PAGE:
BIG PHARMA POLITICS: Consumers pressure politicians to do something about rising drug prices. Read More
When the U.S. Food and Drug Administration created a policy for coronavirus antibody tests, some vendors took advantage and made false claims to cheat the system.
Blood tests for antibodies can determine who has been previously infected with the virus, which is seen as a key piece in the effort for Americans to return to work safely.
Reuters reports that the new policy requires test-makers to submit requests for emergency use authorization to the FDA within 10 days of when the test is validated. Companies that already have tests on the market based on the previous policy must now submit this emergency authorization application.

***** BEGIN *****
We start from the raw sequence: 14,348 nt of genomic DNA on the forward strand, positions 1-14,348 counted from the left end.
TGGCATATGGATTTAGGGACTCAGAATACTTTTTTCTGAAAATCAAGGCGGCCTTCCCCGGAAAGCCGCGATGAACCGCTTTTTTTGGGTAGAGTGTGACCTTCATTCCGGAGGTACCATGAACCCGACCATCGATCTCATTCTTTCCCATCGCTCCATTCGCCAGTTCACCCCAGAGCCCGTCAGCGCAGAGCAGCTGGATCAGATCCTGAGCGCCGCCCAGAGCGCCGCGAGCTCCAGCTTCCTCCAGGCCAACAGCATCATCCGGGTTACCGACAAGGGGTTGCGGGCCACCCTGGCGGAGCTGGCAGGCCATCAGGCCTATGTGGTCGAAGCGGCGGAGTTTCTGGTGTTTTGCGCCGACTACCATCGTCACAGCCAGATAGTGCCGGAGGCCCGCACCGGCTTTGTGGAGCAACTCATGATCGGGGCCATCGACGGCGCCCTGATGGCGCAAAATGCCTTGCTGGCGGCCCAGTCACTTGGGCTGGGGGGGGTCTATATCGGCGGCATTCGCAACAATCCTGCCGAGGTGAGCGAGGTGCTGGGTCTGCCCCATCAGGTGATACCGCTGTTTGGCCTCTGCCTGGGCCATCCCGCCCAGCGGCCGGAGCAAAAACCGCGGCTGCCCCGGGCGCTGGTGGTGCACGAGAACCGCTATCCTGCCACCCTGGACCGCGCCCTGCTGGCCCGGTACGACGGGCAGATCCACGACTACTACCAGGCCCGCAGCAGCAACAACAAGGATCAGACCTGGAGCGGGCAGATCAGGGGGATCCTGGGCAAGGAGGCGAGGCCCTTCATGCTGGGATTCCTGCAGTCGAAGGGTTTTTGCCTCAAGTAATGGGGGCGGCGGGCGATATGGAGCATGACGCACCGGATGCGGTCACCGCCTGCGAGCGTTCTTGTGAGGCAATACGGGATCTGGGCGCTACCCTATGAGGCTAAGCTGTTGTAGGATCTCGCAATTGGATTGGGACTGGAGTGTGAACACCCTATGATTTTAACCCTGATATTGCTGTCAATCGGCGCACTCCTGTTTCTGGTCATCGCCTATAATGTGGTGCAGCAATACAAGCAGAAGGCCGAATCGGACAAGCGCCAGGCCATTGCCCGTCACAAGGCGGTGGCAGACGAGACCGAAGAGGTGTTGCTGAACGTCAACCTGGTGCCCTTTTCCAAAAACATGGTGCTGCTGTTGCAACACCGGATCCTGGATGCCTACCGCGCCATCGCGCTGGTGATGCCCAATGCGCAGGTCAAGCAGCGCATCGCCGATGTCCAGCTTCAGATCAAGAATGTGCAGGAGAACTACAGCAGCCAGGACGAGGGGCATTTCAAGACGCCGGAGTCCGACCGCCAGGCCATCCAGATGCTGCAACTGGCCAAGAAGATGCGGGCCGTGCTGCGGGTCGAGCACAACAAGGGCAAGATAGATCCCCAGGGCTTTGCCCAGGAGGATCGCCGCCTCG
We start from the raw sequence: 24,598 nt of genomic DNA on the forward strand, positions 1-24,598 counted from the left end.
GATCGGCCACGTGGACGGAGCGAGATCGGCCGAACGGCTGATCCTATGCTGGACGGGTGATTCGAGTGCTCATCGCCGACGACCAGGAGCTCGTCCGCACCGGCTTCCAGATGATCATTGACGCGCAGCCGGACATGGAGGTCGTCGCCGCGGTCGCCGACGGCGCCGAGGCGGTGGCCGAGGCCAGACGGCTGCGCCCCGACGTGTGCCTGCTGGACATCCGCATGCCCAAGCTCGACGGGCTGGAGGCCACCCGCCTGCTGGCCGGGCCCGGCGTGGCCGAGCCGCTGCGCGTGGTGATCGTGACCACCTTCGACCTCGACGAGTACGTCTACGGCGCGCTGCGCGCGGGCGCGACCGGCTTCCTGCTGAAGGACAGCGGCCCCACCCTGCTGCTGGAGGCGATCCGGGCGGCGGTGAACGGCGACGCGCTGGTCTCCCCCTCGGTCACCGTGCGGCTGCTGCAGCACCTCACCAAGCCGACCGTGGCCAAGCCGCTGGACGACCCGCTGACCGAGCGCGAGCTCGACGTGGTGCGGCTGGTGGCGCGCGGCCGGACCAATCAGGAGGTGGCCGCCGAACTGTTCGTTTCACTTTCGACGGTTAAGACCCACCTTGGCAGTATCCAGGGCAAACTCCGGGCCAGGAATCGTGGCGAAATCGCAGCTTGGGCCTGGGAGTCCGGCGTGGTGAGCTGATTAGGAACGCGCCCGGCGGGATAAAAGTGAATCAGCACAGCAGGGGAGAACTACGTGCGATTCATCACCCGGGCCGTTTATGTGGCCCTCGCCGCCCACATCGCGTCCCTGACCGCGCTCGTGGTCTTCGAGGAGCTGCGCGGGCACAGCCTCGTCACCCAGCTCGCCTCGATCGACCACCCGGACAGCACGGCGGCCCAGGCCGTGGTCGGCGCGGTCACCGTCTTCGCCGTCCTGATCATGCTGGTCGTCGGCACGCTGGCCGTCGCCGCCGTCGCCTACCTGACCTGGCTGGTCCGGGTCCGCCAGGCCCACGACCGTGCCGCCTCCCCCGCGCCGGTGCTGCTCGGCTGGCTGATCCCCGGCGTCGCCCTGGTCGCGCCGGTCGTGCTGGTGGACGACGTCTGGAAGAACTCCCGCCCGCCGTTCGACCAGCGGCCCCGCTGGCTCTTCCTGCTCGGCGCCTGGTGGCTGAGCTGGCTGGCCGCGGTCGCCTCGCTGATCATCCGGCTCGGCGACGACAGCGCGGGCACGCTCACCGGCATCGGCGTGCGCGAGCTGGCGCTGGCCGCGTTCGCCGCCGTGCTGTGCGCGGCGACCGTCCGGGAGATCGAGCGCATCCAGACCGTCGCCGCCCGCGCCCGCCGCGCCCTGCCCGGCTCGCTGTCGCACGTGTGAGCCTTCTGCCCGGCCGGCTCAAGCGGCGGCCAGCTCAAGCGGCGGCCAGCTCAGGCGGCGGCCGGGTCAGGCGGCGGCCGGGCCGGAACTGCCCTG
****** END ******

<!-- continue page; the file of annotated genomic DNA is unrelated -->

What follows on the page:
The new process also sets requirements for sample tests. Approved kits must have a minimum level of correct positive results at 90 percent of the samples tested, and a minimum for tests showing negative results correctly at 95 percent.
Despite the policy change, Rep. Lloyd Doggett (D-TX) said the FDA has not gone far enough to protect consumers and that fraudulent tests must be removed from the market. Meanwhile, former FDA head Scott Gottlieb said COVID-19 antibody tests are not accurate enough for individuals to rely on to make decisions that affect their health.
Have you bought a COVID-19 antibody test? Share your experience with Voices for Affordable Health.